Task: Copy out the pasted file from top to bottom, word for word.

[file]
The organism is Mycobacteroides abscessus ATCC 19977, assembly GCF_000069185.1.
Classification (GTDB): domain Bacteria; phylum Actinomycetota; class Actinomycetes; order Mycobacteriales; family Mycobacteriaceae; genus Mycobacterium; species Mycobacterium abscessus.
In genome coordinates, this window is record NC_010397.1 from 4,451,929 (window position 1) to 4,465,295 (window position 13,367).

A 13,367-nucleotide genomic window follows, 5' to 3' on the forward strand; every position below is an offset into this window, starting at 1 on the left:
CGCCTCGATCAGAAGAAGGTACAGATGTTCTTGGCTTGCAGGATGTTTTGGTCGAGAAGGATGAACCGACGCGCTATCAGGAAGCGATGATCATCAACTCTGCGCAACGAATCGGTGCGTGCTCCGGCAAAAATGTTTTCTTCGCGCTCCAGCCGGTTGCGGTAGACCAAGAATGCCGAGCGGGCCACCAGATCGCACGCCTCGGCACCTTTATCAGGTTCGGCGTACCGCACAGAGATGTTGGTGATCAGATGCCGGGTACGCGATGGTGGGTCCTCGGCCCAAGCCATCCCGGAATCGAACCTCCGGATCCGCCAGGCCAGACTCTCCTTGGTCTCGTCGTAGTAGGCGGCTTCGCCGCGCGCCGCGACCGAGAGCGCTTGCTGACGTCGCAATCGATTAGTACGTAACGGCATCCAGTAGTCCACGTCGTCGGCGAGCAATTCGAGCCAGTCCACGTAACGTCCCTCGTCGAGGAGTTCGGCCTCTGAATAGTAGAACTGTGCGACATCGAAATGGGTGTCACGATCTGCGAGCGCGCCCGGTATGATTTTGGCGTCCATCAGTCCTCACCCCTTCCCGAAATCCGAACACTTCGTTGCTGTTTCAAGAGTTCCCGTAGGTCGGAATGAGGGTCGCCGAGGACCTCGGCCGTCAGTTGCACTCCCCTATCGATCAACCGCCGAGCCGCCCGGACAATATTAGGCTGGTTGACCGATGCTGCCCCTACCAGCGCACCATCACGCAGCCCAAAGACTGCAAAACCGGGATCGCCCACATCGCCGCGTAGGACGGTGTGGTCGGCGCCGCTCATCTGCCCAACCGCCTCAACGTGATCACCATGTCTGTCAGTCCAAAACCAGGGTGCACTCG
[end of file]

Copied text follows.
The organism is Mycobacteroides abscessus ATCC 19977, assembly GCF_000069185.1.
Classification (GTDB): domain Bacteria; phylum Actinomycetota; class Actinomycetes; order Mycobacteriales; family Mycobacteriaceae; genus Mycobacterium; species Mycobacterium abscessus.
In genome coordinates, this window is record NC_010397.1 from 4,451,929 (window position 1) to 4,465,295 (window position 13,367).

A 13,367-nucleotide genomic window follows, 5' to 3' on the forward strand; every position below is an offset into this window, starting at 1 on the left:
CGCCTCGATCAGAAGAAGGTACAGATGTTCTTGGCTTGCAGGATGTTTTGGTCGAGAAGGATGAACCGACGCGCTATCAGGAAGCGATGATCATCAACTCTGCGCAACGAATCGGTGCGTGCTCCGGCAAAAATGTTTTCTTCGCGCTCCAGCCGGTTGCGGTAGACCAAGAATGCCGAGCGGGCCACCAGATCGCACGCCTCGGCACCTTTATCAGGTTCGGCGTACCGCACAGAGATGTTGGTGATCAGATGCCGGGTACGCGATGGTGGGTCCTCGGCCCAAGCCATCCCGGAATCGAACCTCCGGATCCGCCAGGCCAGACTCTCCTTGGTCTCGTCGTAGTAGGCGGCTTCGCCGCGCGCCGCGACCGAGAGCGCTTGCTGACGTCGCAATCGATTAGTACGTAACGGCATCCAGTAGTCCACGTCGTCGGCGAGCAATTCGAGCCAGTCCACGTAACGTCCCTCGTCGAGGAGTTCGGCCTCTGAATAGTAGAACTGTGCGACATCGAAATGGGTGTCACGATCTGCGAGCGCGCCCGGTATGATTTTGGCGTCCATCAGTCCTCACCCCTTCCCGAAATCCGAACACTTCGTTGCTGTTTCAAGAGTTCCCGTAGGTCGGAATGAGGGTCGCCGAGGACCTCGGCCGTCAGTTGCACTCCCCTATCGATCAACCGCCGAGCCGCCCGGACAATATTAGGCTGGTTGACCGATGCTGCCCCTACCAGCGCACCATCACGCAGCCCAAAGACTGCAAAACCGGGATCGCCCACATCGCCGCGTAGGACGGTGTGGTCGGCGCCGCTCATCTGCCCAACCGCCTCAACGTGATCACCATGTCTGTCAGTCCAAAACCAGGGTGCACTCG